In any event, I suggest it to be only likely that further accounts of a comparable nature were kept on Theophanes' journey in addition to those which happen to survive. More broadly, Matthews' exemplary presentation of the latter acts as a vivid reminder to us of a fundamental part of the everyday routine of all well-to-do households throughout the Roman empire. Alongside MacMullen's "epigraphic habit," it is time for the less visible but even more pervasive "bookkeeping habit" to be given due recognition too. Pliny learned young how revealing accounts could be (Ep. 7.31.2), and later he used those of Hostilius Firminus (above) and Caecilius Classicus (Ep. 3.9.13, "sua manu scriptum") to devastating effect. Equally, when he undertook the defense of Varenus Rufus, it was the latter's accounts that his Bithynian accusers sought (Ep. 7.6.2). For many a bright young slave (like Trimalchio), the job of dispensator had unmistakable attraction. Whoever in Theophanes' party fulfilled this function -- and, incidentally, continued likewise back home (cf. most, if not all, of the fragmentary P.Ryl. 640-51) -- served him well. Somewhere in this book they merit at least a section devoted specifically to themselves and their procedures. In this key respect Matthews fails to draw inspiration from contemporary trends in historical research. Accustomed to occupying the scholar's traditional place at High Table (166), he is not gripped by the postmodern urge to penetrate below stairs and to reassess the world anew from there. That seems a pity. For it is, after all, largely a cookhouse-eyeview of the unnamed master's journey to Antioch and back that has endured, and that he has brought so splendidly and so unexpectedly back to life. Enjoy.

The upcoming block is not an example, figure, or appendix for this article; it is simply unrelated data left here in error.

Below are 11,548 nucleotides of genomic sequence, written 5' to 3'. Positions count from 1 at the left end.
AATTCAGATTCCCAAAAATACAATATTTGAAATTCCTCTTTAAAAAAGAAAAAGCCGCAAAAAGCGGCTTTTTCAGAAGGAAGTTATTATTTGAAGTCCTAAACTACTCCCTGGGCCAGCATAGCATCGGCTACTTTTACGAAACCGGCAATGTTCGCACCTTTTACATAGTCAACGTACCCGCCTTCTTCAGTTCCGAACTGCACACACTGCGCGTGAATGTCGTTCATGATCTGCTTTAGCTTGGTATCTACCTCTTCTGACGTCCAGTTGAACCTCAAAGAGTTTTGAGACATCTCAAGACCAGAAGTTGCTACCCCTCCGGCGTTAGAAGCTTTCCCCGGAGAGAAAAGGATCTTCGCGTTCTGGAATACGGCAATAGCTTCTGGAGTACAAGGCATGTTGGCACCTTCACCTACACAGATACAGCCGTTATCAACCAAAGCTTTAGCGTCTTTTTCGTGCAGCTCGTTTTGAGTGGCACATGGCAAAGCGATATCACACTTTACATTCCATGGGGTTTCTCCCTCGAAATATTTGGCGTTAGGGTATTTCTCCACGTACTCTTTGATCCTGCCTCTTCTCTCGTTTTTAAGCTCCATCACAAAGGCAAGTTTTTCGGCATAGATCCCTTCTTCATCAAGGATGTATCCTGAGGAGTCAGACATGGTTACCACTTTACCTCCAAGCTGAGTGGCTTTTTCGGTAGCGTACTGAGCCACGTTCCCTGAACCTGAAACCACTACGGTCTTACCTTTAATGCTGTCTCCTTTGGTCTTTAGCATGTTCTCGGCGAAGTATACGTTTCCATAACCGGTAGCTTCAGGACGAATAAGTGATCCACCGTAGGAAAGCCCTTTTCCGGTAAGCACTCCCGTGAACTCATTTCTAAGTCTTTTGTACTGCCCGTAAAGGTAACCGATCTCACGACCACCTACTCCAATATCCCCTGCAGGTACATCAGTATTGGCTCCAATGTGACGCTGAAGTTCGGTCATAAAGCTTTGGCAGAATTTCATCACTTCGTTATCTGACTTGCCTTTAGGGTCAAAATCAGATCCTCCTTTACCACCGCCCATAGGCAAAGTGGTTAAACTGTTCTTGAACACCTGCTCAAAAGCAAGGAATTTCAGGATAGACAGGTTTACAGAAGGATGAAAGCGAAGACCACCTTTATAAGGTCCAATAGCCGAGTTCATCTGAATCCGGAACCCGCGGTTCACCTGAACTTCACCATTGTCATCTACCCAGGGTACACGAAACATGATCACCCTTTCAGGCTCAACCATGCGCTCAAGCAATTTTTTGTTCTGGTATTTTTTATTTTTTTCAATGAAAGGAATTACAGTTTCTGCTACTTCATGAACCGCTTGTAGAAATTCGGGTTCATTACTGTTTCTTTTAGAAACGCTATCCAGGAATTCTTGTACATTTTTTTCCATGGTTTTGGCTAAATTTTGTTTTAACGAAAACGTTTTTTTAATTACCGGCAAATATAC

1. This was for long a standard style of presentation, it should be remembered, which was maintained even in the first British sourcebooks for use in ancient history courses. See my tribute, "Meyer Reinhold and Roman civilization: the impact of sourcebooks sans pareils," The Classical Bulletin 82.1 (2006) 97-101.
2. For Roberts' career and others, attention could usefully have been drawn to R.B. Todd (ed.), The Dictionary of British Classicists (Bristol, 2004).
3. Untold Stories (London, 2005) 610.
4. For the last day of the outbound journey, when an advance group from the party covered as many as 64 Roman miles, and six "Sarmatians" were specially hired, it seems more probable that these would be outriders to clear the way, or baggage-carriers, rather than an escort of guards as Matthews proposes (9, 50, 56, 61, 67), despite his assurance elsewhere (62) that banditry on this route was not to be expected.
5. This Silenus is recorded as being "from Tyre," which Matthews takes to signify a delayed accounting for a purchase made there. Perhaps, alternatively, "in Tyrian style" may be meant, or an item imported from Tyre? Such a "typically tacky tourist's purchase" (125) merits a reference to Ernst Künzl and Gerhard Koeppel, Souvenirs und Devotionalien: Zeugnisse des geschäftlichen, religiösen und kulturellen Tourismus im antiken Römerreich, Mainz am Rhein, 2002. Was there a store perhaps, or even an assistant, in Pelusium that took Theophanes' fancy?
6. Matthews sometimes implies that Theophanes would have compiled the accounts himself, mistakenly in my view: contrast 108 and 150.